Global airfreight demand growth led by Asia Pacific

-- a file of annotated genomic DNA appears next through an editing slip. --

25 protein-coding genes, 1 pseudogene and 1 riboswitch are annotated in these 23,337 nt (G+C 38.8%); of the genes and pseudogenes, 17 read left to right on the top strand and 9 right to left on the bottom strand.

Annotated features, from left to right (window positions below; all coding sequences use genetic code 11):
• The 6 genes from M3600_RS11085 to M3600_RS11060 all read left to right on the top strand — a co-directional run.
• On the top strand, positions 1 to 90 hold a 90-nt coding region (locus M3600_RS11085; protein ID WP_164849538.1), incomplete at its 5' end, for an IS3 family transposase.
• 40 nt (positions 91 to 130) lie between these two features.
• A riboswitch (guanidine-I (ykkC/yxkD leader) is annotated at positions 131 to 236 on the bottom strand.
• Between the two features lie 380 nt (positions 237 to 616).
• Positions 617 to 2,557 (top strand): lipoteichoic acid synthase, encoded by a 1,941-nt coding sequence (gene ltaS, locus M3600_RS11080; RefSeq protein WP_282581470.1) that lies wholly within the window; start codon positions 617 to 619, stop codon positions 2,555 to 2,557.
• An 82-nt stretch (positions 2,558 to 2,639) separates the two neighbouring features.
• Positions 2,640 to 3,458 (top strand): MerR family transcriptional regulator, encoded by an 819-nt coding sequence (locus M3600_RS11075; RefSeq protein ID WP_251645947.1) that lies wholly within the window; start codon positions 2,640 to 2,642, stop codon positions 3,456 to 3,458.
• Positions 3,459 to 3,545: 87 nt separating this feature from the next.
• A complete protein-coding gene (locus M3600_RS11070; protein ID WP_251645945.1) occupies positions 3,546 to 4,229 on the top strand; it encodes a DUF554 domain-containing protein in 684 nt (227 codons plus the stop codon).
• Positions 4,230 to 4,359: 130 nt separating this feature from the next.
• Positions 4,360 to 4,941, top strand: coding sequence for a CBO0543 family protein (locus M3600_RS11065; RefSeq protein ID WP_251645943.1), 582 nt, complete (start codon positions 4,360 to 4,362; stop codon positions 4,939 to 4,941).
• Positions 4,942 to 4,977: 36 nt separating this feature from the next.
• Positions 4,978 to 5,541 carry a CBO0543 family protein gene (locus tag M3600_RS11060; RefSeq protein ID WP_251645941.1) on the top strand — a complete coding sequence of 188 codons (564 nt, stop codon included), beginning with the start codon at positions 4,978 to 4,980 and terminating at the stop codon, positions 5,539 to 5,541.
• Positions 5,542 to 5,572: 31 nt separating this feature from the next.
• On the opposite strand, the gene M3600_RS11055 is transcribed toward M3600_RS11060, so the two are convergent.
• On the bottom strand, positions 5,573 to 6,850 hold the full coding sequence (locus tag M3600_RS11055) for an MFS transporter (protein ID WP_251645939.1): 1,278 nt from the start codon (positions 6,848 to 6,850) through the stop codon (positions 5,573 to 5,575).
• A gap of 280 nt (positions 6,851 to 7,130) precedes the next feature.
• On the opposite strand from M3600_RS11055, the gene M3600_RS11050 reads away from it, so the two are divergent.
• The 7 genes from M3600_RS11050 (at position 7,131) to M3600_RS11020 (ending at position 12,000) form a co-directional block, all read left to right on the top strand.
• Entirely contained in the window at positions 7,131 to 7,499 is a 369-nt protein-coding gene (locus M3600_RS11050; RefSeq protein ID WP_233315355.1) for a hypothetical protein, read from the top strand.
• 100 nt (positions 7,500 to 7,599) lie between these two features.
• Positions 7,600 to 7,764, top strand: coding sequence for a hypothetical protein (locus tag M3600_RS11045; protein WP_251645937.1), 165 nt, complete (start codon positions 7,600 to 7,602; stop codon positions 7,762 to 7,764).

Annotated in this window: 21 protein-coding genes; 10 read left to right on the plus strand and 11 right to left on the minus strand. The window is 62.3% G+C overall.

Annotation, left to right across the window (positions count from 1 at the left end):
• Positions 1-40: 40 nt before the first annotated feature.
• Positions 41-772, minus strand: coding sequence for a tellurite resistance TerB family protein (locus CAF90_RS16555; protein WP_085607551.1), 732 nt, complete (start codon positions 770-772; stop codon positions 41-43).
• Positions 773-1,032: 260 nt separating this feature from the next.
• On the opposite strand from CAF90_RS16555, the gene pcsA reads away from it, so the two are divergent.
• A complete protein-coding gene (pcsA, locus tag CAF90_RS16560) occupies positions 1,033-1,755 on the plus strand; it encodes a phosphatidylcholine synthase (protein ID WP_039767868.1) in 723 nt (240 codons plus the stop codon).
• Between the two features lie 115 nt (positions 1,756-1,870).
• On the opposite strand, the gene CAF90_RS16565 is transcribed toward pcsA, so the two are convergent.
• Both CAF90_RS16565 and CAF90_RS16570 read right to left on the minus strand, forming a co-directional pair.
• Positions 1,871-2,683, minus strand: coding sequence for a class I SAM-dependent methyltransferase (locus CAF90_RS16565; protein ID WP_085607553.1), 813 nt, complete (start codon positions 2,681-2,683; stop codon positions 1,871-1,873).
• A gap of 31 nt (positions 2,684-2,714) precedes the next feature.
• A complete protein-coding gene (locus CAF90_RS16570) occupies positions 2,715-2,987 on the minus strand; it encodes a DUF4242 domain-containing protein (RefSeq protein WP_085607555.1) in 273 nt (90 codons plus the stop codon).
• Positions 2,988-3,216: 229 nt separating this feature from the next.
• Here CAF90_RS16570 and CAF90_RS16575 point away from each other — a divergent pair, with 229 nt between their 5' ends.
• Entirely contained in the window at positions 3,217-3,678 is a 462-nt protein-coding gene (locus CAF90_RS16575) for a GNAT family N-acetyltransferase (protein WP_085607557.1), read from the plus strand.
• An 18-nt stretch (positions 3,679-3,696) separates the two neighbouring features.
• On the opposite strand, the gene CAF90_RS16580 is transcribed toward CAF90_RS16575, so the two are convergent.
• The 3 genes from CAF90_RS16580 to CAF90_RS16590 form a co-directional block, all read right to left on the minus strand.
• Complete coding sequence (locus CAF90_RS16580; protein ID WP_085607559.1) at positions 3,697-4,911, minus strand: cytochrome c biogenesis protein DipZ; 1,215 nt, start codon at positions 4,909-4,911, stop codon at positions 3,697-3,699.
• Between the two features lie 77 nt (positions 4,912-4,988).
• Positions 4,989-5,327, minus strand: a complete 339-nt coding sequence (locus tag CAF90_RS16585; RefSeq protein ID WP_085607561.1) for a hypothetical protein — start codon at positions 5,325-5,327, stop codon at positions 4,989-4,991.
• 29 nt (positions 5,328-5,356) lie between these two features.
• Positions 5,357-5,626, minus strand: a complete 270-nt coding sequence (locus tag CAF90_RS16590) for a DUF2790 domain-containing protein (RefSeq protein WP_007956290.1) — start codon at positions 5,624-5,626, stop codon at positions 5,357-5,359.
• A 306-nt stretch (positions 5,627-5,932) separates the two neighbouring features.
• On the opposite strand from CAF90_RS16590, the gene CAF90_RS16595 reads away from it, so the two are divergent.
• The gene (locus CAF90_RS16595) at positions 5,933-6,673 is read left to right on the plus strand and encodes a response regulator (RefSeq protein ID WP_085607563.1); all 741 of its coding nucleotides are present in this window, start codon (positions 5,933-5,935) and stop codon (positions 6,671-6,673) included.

IATA’s traffic results for November 2009 show global airfreight demand was up 9.5 per cent over November 2008. However this was an exaggerated improvement due to the sharp fall in demand experienced during the second half of 2008.Demand is 20 per cent better than the low point in December 2008, but still 10 per cent below the peak levels seen in early 2008. Comparing to October (and adjusting for seasonality), freight demand grew by 4.7 per cent, largely on the strength of markets connected to Asia Pacific.The bulk of the airfreight markets connect Asia. The 14.5 per cent growth in freight demand for Asia Pacific’s carriers is linked to the success of stimulus packages in driving industrial output and broader economic recovery within the region.Carriers in other regions also saw strong growth in freight as follows: Africa (8.1 per cent), Latin America (17.5 per cent), Middle East (21.4 per cent) and North America (13.6 per cent).European carriers were the only group to post a drop in traffic, recording a 5.6 per cent fall in demand. This reflects the lingering economic malaise in the region.“Demand continues to improve, but we still have a lot of ground still to recover. We cannot anticipate any significant improvement in yields in the coming months. So, conserving cash, controlling costs and carefully matching capacity to demand remain at the keys to survival,” said Giovanni Bisignani, IATA’s director general and chief executive officer.

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